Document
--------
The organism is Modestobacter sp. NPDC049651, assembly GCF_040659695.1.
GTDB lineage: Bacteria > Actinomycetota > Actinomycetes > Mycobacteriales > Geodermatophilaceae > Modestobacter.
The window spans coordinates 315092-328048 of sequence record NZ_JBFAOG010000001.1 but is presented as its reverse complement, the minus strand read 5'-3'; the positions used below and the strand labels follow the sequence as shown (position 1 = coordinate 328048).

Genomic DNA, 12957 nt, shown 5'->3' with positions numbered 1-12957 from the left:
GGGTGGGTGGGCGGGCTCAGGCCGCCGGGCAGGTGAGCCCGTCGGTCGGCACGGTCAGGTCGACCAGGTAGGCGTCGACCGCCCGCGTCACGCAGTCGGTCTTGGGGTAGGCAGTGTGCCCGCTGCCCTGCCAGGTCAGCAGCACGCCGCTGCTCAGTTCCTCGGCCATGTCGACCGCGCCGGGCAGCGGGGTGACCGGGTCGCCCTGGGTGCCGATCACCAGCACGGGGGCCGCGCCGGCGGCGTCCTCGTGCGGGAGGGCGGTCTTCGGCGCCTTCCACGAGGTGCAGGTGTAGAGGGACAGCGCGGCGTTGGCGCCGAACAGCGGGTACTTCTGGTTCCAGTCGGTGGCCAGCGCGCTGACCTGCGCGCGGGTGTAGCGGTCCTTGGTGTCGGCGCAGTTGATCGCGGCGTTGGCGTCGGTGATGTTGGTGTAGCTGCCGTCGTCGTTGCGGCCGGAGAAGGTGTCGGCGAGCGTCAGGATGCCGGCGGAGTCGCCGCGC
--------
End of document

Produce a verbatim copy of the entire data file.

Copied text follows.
The organism is Modestobacter sp. NPDC049651, assembly GCF_040659695.1.
GTDB lineage: Bacteria > Actinomycetota > Actinomycetes > Mycobacteriales > Geodermatophilaceae > Modestobacter.
The window spans coordinates 315092-328048 of sequence record NZ_JBFAOG010000001.1 but is presented as its reverse complement, the minus strand read 5'-3'; the positions used below and the strand labels follow the sequence as shown (position 1 = coordinate 328048).

Genomic DNA, 12957 nt, shown 5'->3' with positions numbered 1-12957 from the left:
GGGTGGGTGGGCGGGCTCAGGCCGCCGGGCAGGTGAGCCCGTCGGTCGGCACGGTCAGGTCGACCAGGTAGGCGTCGACCGCCCGCGTCACGCAGTCGGTCTTGGGGTAGGCAGTGTGCCCGCTGCCCTGCCAGGTCAGCAGCACGCCGCTGCTCAGTTCCTCGGCCATGTCGACCGCGCCGGGCAGCGGGGTGACCGGGTCGCCCTGGGTGCCGATCACCAGCACGGGGGCCGCGCCGGCGGCGTCCTCGTGCGGGAGGGCGGTCTTCGGCGCCTTCCACGAGGTGCAGGTGTAGAGGGACAGCGCGGCGTTGGCGCCGAACAGCGGGTACTTCTGGTTCCAGTCGGTGGCCAGCGCGCTGACCTGCGCGCGGGTGTAGCGGTCCTTGGTGTCGGCGCAGTTGATCGCGGCGTTGGCGTCGGTGATGTTGGTGTAGCTGCCGTCGTCGTTGCGGCCGGAGAAGGTGTCGGCGAGCGTCAGGATGCCGGCGGAGTCGCCGCGC